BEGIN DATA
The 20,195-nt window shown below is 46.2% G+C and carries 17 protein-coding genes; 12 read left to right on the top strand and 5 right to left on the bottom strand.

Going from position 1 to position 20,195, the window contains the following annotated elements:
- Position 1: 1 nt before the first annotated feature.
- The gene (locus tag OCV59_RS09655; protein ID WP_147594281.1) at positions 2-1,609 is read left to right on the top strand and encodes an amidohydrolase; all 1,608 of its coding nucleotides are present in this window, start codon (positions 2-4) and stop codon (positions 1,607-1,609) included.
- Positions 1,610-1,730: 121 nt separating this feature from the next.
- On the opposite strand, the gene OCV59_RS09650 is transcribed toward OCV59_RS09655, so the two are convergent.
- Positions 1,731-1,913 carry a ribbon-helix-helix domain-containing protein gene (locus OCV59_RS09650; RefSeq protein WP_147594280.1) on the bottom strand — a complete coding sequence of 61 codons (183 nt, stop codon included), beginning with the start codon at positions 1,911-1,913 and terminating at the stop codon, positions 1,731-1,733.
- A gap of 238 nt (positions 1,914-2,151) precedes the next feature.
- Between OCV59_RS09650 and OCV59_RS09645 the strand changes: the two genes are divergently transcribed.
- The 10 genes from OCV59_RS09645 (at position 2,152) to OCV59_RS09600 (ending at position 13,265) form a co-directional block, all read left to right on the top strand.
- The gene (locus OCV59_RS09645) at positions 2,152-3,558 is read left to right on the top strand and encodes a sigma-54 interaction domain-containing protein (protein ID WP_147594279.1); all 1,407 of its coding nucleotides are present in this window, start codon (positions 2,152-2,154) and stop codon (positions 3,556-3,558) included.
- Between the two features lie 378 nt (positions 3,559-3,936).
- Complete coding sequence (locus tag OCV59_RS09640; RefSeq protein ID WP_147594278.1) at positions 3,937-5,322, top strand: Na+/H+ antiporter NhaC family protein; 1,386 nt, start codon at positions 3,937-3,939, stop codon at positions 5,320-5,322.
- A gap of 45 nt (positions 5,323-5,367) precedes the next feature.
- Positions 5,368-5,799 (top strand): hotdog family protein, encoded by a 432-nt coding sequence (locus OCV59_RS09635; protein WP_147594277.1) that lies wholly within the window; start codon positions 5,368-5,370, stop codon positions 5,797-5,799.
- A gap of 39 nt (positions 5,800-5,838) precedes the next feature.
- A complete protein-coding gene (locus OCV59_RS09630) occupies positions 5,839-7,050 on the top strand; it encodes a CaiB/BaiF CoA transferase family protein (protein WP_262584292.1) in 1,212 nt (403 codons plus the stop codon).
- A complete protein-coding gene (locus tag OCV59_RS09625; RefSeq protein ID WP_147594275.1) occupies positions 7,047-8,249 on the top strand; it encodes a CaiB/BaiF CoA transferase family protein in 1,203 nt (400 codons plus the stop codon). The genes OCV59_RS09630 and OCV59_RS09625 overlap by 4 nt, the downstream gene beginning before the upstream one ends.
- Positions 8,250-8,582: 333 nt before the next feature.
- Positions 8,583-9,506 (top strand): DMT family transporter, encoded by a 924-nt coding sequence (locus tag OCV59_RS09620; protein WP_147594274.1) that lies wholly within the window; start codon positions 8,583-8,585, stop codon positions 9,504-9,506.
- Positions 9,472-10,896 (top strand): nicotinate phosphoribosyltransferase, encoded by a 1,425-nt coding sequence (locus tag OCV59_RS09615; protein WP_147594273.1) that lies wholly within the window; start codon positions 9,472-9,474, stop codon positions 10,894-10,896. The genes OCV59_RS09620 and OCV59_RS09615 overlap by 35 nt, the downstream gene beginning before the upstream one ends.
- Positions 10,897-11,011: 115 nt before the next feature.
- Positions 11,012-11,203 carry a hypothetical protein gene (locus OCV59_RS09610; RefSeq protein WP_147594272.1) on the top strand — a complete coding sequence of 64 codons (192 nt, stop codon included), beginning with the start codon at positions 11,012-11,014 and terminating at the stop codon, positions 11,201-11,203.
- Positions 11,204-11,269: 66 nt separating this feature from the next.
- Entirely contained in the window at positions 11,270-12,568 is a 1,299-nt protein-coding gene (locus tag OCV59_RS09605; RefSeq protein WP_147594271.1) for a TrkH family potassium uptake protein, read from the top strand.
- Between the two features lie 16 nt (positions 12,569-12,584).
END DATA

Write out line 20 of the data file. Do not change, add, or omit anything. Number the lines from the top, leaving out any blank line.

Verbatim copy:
- Positions 8,583-9,506 (top strand): DMT family transporter, encoded by a 924-nt coding sequence (locus tag OCV59_RS09620; protein WP_147594274.1) that lies wholly within the window; start codon positions 8,583-8,585, stop codon positions 9,504-9,506.